Only a fool crosses a god, but Ellaeva and Lyram will do anything to get what they want.

Chosen as a five-year-old orphan to be the Left Hand of Death, Ellaeva has nothing to call her own—nothing except a desire to avenge her slaughtered parents. Her duties leave her no time to pursue the man responsible, until both her work and revenge lead to the same place—the lonely castle where Lyram Aharris is serving out his exile after the murder of his wife.

Lyram is third in line for the throne, and when the castle is unexpectedly besieged, he fears his prince means to remove him from contention for the crown permanently. Ellaeva’s arrival brings hope, until she reveals she has not come for the siege, but instead she hunts the castle for a hidden necromancer dedicated to the dark god of decay.

Within their stone prison, Ellaeva and Lyram must fight to save themselves from political machinations and clashing gods. But as the siege lengthens, the greatest threat comes from an unexpected quarter.

For fans of Brent Weeks, Patrick Rothfuss and Brandon Sanderson.

Buy Links

Available at Amazon, iBooks, Kobo and B&N.

IN THE COMPANY OF THE DEAD Gift Card Giveaway

In the Company of the Dead Book 1 of The Sundered Oath
BB_InThecompanyOftheDead_Banner copy

To celebrate the release of my dark fantasy romance, I am doing an In the Company of the Dead Gift Card Giveaway!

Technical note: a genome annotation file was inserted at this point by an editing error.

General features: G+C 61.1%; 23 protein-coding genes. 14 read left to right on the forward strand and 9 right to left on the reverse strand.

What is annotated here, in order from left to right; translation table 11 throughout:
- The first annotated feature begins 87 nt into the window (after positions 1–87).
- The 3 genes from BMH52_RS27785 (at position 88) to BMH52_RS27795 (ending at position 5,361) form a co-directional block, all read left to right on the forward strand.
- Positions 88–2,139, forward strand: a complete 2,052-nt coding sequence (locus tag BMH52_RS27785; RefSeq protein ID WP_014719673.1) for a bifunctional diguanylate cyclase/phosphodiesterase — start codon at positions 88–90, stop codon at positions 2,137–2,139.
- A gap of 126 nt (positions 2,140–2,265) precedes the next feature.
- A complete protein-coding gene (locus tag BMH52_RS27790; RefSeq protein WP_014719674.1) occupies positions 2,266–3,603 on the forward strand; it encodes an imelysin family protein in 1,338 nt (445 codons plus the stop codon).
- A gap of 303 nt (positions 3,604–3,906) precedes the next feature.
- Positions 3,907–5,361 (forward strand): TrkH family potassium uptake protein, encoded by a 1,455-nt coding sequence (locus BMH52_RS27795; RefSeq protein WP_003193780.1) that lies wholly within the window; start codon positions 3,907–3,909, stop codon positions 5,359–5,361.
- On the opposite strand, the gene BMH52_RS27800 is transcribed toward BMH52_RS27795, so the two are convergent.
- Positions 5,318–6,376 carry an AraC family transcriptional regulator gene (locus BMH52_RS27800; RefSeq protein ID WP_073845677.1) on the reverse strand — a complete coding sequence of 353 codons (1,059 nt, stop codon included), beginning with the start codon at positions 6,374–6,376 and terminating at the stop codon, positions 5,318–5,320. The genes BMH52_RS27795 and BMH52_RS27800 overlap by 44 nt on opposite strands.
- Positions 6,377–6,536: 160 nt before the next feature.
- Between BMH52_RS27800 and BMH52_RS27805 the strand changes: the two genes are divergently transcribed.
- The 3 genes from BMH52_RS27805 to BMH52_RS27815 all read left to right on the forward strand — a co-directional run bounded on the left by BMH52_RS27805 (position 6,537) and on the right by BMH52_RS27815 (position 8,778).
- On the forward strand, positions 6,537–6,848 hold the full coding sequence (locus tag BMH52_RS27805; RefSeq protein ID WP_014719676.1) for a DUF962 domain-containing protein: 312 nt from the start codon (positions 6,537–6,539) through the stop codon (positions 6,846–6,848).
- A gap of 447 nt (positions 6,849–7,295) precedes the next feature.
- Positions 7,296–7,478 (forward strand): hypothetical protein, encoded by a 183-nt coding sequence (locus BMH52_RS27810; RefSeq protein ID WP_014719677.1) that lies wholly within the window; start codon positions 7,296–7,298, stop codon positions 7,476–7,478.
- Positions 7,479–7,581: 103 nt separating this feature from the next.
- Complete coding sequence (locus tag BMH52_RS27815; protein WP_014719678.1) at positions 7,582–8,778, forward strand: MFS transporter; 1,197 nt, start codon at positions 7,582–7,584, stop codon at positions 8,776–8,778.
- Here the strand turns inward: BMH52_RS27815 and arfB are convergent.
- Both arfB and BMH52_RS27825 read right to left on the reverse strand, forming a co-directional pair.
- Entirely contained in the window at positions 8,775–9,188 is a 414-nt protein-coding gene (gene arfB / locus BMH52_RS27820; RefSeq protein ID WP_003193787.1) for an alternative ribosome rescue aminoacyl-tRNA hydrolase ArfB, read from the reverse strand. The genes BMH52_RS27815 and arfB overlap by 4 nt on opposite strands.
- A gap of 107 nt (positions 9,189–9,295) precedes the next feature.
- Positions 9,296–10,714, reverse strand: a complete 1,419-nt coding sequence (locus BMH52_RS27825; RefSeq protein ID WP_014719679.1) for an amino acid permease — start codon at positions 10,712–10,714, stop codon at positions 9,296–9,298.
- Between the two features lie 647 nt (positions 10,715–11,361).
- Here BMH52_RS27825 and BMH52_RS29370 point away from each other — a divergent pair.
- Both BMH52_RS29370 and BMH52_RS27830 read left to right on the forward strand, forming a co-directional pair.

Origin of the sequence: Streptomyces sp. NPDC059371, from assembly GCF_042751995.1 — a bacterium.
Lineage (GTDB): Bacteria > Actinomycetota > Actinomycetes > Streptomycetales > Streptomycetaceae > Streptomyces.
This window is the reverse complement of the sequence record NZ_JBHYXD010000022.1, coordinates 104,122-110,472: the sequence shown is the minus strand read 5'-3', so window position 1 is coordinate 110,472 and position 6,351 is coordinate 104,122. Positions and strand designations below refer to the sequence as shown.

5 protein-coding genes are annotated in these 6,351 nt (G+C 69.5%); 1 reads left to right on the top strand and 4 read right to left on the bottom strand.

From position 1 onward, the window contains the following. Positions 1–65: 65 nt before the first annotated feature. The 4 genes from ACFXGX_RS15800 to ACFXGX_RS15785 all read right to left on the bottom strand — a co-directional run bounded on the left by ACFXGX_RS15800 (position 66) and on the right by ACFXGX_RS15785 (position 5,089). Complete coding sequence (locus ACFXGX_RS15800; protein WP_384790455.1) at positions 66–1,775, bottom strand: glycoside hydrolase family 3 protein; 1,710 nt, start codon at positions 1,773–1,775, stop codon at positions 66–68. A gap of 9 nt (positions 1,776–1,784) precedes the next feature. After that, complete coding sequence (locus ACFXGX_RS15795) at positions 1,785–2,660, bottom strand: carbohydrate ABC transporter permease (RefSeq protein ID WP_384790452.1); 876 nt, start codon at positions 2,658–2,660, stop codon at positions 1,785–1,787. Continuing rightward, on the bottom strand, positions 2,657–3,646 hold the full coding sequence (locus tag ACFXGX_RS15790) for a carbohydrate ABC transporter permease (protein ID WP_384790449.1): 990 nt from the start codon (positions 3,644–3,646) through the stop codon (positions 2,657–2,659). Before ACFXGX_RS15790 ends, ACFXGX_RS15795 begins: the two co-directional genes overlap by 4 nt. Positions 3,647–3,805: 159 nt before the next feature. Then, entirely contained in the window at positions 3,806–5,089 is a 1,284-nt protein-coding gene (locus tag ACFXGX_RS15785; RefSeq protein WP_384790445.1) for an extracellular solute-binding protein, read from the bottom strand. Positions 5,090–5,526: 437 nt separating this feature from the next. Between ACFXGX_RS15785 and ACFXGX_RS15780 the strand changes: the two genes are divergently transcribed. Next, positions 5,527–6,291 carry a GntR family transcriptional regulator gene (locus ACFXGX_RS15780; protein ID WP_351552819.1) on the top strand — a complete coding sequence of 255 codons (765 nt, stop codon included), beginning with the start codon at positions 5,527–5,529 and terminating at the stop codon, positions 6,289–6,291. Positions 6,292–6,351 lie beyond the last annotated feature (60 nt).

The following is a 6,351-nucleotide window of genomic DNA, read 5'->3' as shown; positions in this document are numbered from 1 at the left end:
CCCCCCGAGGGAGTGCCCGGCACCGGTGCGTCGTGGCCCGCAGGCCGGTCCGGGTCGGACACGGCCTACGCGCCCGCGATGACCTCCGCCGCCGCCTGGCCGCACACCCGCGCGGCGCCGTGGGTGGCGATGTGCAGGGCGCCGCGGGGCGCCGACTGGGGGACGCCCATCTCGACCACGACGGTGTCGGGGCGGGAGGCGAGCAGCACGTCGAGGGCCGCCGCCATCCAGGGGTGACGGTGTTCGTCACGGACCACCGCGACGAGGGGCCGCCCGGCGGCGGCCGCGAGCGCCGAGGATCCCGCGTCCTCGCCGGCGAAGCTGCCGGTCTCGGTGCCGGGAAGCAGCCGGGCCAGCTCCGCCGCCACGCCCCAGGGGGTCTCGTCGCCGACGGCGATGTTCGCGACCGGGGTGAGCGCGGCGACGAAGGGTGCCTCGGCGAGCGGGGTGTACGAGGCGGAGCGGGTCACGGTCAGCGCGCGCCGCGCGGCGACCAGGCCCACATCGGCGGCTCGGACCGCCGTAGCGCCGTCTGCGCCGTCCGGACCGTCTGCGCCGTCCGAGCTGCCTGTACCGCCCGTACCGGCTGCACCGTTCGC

For your chance to win a $20 Amazon or B&N gift card, just visit any of the stops in the book blast tour. Different stops offer different excerpts and reviews as well as the giveaway entry form!

http://lauriethoughts-reviews.blogspot.com/2016/05/in-company-of-dead-by-ciara-ballintyne.html

http://the-avidreader.blogspot.com/2016/05/05-blurb-blitz-giveaway-in-the-company-of-the-dead-by-ciara-ballintyne-GF.html

http://elainepcantrell.blogspot.com/2016/05/in-company-of-dead.html

http://dawnsreadingnook.blogspot.com/2016/05/book-blast-tour-for-in-company-of-dead.html

https://jaceyholbrand.wordpress.com/2016/05/05/only-a-fool-would-split-hairs-with-a-god-epicfantasy-romance-ciaraballintyne-goddessfish/

http://bookschatter.blogspot.co.uk/2016/05/tour-company-dead.html

http://cbybookclub.blogspot.com/2016/05/super-book-blast-giveaway-in-company-of.html

http://sarityahalomi.blogspot.com/2016/05/blog-tour-in-company-of-dead-by-ciara.html

http://www.chocomeiske.com/2016/05/05/book-blast-company-dead/

http://edgarbooks.blogspot.com/2016/05/in-company-of-dead-by-ciara-ballintyne.html